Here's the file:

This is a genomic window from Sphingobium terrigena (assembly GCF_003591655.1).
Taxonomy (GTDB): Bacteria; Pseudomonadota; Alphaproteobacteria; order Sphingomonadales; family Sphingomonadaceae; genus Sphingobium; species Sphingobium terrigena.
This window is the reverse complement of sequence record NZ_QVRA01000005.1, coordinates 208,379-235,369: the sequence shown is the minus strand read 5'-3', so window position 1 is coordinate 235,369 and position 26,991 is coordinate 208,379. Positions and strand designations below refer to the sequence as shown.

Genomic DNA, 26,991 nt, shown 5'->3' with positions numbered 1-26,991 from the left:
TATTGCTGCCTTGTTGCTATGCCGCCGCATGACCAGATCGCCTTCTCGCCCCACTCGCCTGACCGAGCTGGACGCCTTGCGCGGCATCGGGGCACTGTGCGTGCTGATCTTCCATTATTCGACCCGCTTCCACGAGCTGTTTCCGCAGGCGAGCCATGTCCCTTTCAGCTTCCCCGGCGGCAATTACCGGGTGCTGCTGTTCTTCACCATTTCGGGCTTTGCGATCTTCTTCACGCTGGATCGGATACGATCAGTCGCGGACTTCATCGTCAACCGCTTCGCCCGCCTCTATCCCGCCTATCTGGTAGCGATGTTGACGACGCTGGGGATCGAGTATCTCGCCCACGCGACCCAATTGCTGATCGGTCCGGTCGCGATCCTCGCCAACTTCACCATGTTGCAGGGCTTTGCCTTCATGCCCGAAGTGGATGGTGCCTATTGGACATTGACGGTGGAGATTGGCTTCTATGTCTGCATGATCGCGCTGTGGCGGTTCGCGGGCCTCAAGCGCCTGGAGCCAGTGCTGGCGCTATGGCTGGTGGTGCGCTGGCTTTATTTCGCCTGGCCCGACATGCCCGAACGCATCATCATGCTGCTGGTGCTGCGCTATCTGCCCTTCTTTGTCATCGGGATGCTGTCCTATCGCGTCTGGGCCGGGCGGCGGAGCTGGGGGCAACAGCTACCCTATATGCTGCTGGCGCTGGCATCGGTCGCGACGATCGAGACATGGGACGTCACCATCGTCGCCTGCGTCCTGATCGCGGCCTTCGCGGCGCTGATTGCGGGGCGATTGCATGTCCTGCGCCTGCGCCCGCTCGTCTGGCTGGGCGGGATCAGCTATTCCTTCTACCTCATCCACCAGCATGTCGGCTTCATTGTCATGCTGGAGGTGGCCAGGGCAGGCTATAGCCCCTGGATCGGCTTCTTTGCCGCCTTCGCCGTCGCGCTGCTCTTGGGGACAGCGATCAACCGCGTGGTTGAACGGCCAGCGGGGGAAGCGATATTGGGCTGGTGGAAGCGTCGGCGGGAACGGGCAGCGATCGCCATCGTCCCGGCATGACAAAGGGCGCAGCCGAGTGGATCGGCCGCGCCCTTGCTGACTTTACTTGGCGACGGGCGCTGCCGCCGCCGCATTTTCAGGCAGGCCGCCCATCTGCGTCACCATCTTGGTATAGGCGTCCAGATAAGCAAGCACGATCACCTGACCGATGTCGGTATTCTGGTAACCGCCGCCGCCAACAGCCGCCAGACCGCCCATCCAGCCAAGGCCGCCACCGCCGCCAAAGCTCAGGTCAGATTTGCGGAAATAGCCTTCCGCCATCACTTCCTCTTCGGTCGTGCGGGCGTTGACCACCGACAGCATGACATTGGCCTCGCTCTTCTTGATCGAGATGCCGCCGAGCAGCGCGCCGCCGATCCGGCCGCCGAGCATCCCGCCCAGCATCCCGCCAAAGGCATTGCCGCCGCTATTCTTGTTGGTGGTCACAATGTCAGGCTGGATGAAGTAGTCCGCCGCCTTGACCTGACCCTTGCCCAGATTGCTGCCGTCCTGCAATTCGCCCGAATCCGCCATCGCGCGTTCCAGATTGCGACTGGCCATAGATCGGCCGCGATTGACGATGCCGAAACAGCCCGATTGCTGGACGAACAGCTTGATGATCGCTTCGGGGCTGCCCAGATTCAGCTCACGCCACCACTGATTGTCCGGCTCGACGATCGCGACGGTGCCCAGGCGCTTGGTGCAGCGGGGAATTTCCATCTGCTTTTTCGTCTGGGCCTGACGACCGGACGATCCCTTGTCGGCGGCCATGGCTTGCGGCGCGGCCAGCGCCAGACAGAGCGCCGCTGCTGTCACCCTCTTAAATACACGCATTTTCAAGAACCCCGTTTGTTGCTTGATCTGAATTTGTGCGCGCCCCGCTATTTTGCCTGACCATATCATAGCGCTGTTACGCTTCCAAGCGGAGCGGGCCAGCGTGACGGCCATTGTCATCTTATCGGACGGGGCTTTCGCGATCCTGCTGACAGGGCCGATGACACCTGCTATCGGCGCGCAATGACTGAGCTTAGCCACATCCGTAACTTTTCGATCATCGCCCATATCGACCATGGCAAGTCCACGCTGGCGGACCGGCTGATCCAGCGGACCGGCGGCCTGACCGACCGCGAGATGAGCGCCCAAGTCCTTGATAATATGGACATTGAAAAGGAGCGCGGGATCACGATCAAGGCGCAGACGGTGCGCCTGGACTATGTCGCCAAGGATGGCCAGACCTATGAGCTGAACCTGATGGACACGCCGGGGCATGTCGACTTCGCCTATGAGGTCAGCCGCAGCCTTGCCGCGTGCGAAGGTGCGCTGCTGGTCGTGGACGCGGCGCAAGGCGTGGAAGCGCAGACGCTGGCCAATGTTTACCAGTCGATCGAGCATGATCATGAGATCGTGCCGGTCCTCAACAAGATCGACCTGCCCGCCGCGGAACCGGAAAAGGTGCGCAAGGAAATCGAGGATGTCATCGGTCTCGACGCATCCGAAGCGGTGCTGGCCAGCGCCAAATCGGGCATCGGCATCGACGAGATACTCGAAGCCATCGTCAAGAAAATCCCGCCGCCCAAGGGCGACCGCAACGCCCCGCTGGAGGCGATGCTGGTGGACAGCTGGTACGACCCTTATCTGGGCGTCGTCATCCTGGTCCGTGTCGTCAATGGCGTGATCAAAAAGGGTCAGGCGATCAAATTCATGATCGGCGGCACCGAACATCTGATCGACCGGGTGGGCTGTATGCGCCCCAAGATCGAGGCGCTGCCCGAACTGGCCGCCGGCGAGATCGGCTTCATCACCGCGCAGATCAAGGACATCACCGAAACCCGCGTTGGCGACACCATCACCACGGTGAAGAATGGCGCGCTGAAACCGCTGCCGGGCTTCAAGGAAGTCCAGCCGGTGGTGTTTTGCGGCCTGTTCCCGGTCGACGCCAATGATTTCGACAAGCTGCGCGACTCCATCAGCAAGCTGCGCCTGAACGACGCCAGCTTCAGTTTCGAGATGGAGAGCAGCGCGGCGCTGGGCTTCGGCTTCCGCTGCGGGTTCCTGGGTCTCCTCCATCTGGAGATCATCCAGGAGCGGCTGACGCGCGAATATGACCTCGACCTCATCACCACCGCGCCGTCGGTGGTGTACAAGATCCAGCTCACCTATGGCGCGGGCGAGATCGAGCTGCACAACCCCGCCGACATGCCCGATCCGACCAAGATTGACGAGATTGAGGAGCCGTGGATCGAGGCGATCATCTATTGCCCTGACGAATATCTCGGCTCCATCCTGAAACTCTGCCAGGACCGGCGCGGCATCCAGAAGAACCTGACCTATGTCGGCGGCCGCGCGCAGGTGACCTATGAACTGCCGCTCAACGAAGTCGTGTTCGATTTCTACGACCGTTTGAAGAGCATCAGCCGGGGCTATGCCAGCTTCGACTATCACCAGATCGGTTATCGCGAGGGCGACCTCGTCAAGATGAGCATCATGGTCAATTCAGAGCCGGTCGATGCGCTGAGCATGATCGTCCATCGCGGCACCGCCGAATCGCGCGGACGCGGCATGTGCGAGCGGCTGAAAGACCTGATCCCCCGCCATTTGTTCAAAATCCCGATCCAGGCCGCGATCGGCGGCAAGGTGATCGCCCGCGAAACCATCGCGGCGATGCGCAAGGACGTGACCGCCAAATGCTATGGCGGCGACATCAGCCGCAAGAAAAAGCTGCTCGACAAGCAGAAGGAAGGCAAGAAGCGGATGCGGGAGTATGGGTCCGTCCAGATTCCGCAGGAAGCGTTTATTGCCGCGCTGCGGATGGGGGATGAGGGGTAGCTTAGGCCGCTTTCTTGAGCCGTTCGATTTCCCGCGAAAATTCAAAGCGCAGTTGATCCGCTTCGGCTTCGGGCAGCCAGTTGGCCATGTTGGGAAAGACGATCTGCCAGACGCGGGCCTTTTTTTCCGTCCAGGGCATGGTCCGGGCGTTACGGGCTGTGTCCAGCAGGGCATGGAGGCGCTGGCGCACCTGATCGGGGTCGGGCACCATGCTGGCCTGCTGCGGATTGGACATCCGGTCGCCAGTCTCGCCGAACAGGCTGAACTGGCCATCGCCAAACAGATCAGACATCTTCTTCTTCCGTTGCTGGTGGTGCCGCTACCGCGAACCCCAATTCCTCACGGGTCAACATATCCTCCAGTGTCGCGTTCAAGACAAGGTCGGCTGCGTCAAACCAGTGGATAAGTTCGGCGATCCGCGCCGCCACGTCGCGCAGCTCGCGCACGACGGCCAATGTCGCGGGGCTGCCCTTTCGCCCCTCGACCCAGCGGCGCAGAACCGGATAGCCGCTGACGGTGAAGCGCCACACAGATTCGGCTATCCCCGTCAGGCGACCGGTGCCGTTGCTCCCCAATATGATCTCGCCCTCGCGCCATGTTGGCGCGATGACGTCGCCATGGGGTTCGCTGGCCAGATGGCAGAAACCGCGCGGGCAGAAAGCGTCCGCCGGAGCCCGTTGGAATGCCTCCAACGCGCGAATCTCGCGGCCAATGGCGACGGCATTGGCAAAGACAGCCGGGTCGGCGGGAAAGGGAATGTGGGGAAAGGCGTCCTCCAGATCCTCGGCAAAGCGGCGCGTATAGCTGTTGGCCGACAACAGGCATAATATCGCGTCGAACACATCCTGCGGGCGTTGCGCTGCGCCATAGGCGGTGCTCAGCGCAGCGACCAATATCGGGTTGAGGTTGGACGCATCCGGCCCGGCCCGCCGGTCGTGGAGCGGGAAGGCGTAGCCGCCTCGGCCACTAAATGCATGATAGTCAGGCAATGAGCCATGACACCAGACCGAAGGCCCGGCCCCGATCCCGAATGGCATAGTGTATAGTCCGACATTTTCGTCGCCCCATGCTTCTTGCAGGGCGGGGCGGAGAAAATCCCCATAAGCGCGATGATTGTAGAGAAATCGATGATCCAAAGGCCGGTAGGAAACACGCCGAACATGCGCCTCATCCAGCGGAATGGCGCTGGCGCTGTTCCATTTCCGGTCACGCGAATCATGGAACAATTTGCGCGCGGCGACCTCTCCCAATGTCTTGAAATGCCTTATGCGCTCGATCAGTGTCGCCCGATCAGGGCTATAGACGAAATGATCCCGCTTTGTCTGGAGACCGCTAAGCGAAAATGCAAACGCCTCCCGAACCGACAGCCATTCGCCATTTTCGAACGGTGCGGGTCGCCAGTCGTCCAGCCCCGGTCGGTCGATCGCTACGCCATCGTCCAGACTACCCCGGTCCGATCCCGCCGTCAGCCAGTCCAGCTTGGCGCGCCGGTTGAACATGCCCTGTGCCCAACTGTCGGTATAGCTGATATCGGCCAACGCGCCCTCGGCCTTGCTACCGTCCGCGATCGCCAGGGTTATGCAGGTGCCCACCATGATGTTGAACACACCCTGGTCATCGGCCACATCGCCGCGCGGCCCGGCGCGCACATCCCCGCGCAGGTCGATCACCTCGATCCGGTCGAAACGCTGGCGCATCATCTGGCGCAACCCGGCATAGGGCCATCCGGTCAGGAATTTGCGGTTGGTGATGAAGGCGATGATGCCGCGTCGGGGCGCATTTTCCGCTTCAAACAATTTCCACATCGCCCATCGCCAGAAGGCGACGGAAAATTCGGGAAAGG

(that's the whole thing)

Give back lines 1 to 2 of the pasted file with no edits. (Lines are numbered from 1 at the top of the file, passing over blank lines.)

This is a genomic window from Sphingobium terrigena (assembly GCF_003591655.1).
Taxonomy (GTDB): Bacteria; Pseudomonadota; Alphaproteobacteria; order Sphingomonadales; family Sphingomonadaceae; genus Sphingobium; species Sphingobium terrigena.